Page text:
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Burkart, Erika

Geheimbrief (Secret Letter)

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Ammann Verlag & Co., February 2009, 82pp.
ISBN: 978-3-250-10527-5
Author&Rights


Geheimbrief is the latest collection – sixty-two short poems in all – by the Swiss writer and poet Erika Burkart, who was born in 1922, has published poetry and novels since 1953, and has won numerous prizes and awards, among them the Grosser Schillerpreis, the most prestigious Swiss literary prize which she shares with the likes of Friedrich Dürrenmatt and Max Frisch.
 
The volume opens with a quotation from Goethe’s Faust – ‘What is it that grips you thus at dusk?’ – which rightly suggests that the main theme will be that of old age, the thoughts of a writer whose life is coming to a close and who feels words, memories, pictures slowing slipping away.
There I stand on the gravel path/ and cannot grasp it/would like to keep up/ from the depth – a leaf/ that can remember its roots.
Many of the thoughts in these poems centre in words and forgetting, and the acceptance of our human inability to seize and express the essence of life. Over and over again the poet juxtaposes the limitation of human words with the inexpressible nature that surrounds us. Yet there is also a growing sense that with our conscious mind we might never totally grasp this ultimate knowledge and understanding.
 
Burkart draws heavily on the nature imagery of her native Switzerland – blue alpine flowers, melting snowflakes, birch trees at night, but never over-romanticises it. There is no longing to become one with nature. Rather she is clear that what makes us human are our words and reflective capabilities, and indeed there are a number of poems that deal with her own fear of losing those capacities:
On a lonely Sunday/ inside your own four walls/ in the brightest daylight, when you fear/the loss of yourself/ In writing/ to find yourself/ in a language/that no one any longer knows.
This is a beautiful collection of poems in which a mature, experienced and talented writer tries to catch in words an old, graceful mind that has accepted the limitations of the human being. Despite its melancholic undertone, this late collection leaves an incredibly calm and peaceful feeling. A fine justification for survival into old age.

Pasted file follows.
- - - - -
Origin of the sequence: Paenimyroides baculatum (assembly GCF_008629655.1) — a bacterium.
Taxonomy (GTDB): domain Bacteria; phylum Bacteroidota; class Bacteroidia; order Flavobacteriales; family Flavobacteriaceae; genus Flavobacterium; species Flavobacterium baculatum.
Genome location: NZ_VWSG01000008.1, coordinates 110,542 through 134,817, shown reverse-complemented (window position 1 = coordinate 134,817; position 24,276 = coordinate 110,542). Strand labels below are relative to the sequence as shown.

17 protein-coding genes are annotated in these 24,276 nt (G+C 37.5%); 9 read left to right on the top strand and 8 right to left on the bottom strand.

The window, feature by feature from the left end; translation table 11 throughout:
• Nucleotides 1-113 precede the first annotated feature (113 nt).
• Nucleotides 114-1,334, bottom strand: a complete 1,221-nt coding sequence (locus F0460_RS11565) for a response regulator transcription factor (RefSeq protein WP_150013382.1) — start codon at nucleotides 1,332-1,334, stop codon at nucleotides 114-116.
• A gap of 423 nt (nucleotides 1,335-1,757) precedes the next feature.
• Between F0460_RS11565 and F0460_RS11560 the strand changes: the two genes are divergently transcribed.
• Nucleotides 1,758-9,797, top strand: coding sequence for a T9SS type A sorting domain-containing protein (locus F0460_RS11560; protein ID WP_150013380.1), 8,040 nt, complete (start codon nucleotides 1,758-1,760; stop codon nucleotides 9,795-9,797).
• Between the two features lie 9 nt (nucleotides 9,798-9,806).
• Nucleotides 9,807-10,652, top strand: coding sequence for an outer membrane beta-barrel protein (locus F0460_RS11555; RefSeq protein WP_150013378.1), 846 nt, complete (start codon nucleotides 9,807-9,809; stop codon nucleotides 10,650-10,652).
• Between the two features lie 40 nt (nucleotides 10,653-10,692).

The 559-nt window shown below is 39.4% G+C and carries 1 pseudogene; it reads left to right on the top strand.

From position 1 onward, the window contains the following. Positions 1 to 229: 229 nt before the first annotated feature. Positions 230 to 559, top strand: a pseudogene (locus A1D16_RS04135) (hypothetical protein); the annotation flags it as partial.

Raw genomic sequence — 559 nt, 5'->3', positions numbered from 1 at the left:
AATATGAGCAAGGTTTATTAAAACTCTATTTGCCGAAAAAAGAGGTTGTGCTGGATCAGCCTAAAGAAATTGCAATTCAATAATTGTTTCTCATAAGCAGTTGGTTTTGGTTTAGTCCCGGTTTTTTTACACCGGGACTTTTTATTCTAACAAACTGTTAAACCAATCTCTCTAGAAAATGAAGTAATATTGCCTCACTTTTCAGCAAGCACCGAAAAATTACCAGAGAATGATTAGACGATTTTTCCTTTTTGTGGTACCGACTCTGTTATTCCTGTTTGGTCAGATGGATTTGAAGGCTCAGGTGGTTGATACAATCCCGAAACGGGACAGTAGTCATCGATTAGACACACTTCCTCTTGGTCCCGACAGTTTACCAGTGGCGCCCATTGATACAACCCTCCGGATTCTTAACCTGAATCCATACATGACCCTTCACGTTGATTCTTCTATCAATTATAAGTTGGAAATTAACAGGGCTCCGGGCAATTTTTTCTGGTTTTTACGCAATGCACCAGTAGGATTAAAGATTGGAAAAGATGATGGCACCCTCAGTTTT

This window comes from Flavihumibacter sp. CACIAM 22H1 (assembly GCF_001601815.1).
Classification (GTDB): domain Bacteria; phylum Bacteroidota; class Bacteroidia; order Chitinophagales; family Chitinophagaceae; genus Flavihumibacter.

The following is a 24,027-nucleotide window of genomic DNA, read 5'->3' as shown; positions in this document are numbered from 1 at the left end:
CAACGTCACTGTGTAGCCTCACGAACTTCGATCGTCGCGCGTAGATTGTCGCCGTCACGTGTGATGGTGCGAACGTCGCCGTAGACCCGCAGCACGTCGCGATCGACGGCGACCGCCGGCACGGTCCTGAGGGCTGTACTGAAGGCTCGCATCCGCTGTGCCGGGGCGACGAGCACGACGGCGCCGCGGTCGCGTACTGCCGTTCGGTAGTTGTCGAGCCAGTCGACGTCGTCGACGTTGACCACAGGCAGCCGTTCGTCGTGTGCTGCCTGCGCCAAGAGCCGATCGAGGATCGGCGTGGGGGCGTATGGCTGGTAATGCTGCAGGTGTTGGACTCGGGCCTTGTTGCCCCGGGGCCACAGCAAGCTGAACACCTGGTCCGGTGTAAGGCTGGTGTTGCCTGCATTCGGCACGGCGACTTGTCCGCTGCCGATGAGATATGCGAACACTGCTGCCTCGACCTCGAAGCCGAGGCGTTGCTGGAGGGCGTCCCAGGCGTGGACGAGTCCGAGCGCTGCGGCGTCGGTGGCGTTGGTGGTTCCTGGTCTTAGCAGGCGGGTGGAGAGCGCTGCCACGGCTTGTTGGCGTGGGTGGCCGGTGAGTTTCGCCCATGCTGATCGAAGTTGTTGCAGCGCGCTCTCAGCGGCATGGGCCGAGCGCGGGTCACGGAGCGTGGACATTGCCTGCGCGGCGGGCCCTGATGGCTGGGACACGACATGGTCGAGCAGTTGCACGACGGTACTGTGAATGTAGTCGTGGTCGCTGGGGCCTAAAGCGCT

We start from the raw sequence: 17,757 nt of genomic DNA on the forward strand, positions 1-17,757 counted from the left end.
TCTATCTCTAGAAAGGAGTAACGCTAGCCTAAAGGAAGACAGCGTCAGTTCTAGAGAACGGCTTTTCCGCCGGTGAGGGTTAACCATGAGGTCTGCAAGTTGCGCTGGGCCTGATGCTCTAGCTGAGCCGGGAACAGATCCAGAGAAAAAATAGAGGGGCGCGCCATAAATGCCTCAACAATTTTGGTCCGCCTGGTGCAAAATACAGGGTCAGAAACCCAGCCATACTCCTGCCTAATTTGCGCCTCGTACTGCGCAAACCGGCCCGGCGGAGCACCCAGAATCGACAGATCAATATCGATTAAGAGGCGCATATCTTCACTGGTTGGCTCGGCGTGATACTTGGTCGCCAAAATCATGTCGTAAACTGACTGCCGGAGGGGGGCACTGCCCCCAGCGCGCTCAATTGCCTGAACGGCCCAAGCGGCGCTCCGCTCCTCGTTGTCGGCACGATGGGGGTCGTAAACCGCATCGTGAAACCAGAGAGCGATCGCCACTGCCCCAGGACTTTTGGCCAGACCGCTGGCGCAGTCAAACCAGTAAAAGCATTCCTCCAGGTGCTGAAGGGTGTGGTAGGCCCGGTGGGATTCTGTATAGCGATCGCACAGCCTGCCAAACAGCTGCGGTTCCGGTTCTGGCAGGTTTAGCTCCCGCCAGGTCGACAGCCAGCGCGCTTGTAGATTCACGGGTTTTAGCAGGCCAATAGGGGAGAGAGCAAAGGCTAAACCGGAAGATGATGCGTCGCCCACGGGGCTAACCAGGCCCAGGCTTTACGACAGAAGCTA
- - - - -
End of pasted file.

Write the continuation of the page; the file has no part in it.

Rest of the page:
‘For over half a century, Erika Burkart has been enriching our literature with a voice absolutely her own.’
Manfred Papst, Neue Zürcher Zeitung

‘She is the grande dame of Swiss poetry.’Tages-Anzeiger

‘A master of incomparably beautiful and precise language, shaped by the rhythm of her beating heart.’
the Jury of the Great Schiller Prize
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Author

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Erika Burkart, born in 1922, lives today with her husband Ernst Halter, also an author, in a former abbey near Aarau in Switzerland. Her home plays a very important part in her poetical work. She has been awarded several of the most important literary prizes in the German-speaking area.

Previous works include:
Die Vikarin (2006); Ortlose Nähe (2005); Langsamer Satz (2002); Grundwasserstrom (2000); Das Schimmern der Flügel (1994); Das verborgene Haus (2008, together with Ernst Halter/Alois Lang).

Translated editions are published by:
France (Éditions d’en bas, 2009 Langsamer Satz).
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Rights

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Application for assistance with translation costs – Switzerland

Translation rights available from:
Ammann Verlag & Co.
Neptunstrasse 20
CH-8032 Zurich
Tel: +41 44 268 10 59
Contact: Kathrin Baumann
www.ammann.ch

Ammann Verlag was founded in 1981 by Egon Ammann and Marie-Luise Flammersfeld and since then has gained a strong reputation in the field of serious contemporary fiction and poetry from all over the world. Authors include Adonis, Thomas Hürlimann, Eric-Emmanuel Schmitt, Ruth Schweikert, and Ismail Kadare. Ammann Verlag is also noted for its rediscovery of such authors of modern classics as Fernando Pessoa, Attila József, Ossip Mandelstam and Alejandra Pizarnik. Around thirty new titles are published by the firm each year.
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